to talk to someone. Also, you may not be prepared with all the
information you will need for the appointment.
To talk about custody, visitation, or support problems, you should call as soon as possible because it may take two weeks or more before you can meet with an intake counselor.
What Will Happen When I Call for My First Appointment?
When you call for an appointment, we will ask you some questions.
Be sure to:
1. Tell us at this time if you are going to need an interpreter to help you at your appointments.
2. Write down the time and date of your appointment. You will need to make arrangements for child care. One reason for not bringing your children is that you will be talking to a counselor about things your children probably should not hear. Another reason is that some appointments (like those concerning family abuse) may take several hours. Other appointments (like those concerning custody, visitation, and support) usually take about an hour. Appointments may take longer if you need the services of an interpreter.
3. Make a note of what information and documents you need to gather together and bring with you to your appointment.
4. Learn and remember the name on the file. You will need to identify your case by the name on the file whenever you come to the Court about this case. For custody or a visitation case, the file is usually in the child's name. For a support case, give the name of the person paying support.
What Must I Take with Me to Each Appointment?
" Date, time, and directions for your appointment. It is important to be on time. If you are late, the counselor will meet with someone else who is waiting, even if that person did not have an appointment. That means that you will have to wait longer when you get here.
" Plan at least 30 minutes to find parking. It is best to park in the parking garage on the street behind the Courthouse (Page Avenue) so that your car will not be ticketed or towed during your visit to the Court. Parking meters are NOT recommended, as you will not be able to leave the Court to replenish them. Note: Do NOT park in the employee parking lots (all flat lots) or you will be ticketed or towed.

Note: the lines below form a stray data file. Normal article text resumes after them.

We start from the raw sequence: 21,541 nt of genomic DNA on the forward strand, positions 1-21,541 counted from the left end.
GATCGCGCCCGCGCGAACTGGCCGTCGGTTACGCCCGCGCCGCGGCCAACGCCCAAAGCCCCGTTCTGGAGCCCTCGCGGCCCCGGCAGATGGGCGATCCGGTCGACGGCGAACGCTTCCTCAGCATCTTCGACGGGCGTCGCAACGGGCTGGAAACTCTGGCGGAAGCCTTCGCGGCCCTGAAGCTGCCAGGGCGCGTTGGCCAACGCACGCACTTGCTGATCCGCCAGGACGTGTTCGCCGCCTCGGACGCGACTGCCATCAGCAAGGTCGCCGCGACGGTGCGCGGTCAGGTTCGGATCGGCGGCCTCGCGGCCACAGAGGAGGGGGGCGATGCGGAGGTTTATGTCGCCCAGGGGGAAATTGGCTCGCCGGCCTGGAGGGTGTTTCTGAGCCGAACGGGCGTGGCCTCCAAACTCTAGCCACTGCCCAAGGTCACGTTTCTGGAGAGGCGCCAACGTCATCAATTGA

" Information necessary for your case (see pages 7, 10, 11, or 12). Before coming to Court, put all the necessary information in a place where you will not forget it.
What Happens the Day of My Appointment?
When you come to the Courthouse for your appointment, go to the main entrance in the front of the building. Be prepared to walk through a metal detector and to have your bag or briefcase searched by a deputy. Anything that could be used as a weapon will be held by the deputy until you leave the Courthouse.
Once you are in the lobby, go up to the second floor to Domestic Relations in Room 202. Tell the clerk who you are and when your appointment is scheduled. If you don't have an appointment, tell the clerk why you are there. If you have been here before regarding the same case, be sure to identify it by the name on the file.
What Is Family Abuse?
Family abuse (also called domestic violence) is when one member of the household causes physical harm to another, when one person in the household forces sexual activity on another, or when one family member threatens to harm another. It happens between married couples and between couples who aren't married, between the members of the same family or household, between people who are related to each other, and between people who aren't related but who live together (boyfriends and girlfriends, in-laws).
If you are being physically hurt, sexually abused, or threatened by household or family members:
- You can file criminal charges by getting an assault warrant from a magistrate. The police will tell you how you can do this. However, charges can only be dropped when you have appeared before the judge.
- In cases of spousal abuse, you can file a civil case by asking this Court for a protective order.
You can file both a family abuse case (a civil case) at this Court and
an assault case (a criminal case) through a magistrate.
What Is a Protective Order?
A protective order tells the person to obey
certain rules before or after a court hearing. The person can be ordered
to have no contact, or limited contact, with you or your children. The
Court can order the person to leave your home and stay away for a certain
period of time. This means that the person will be arrested or taken to
jail if that person does not follow the rules. A protective order is
sometimes called a restraining order.
Family abuse is a serious problem. If you are afraid or worried that something else may happen before a protective order takes effect, you should stay with friends or go to a shelter. In an emergency, call 911.
If the person has physically abused children in the home or put the children in danger, Court personnel are required by law to report it to Child Protective Services (CPS).
What Must I Bring to an Appointment about Family Abuse?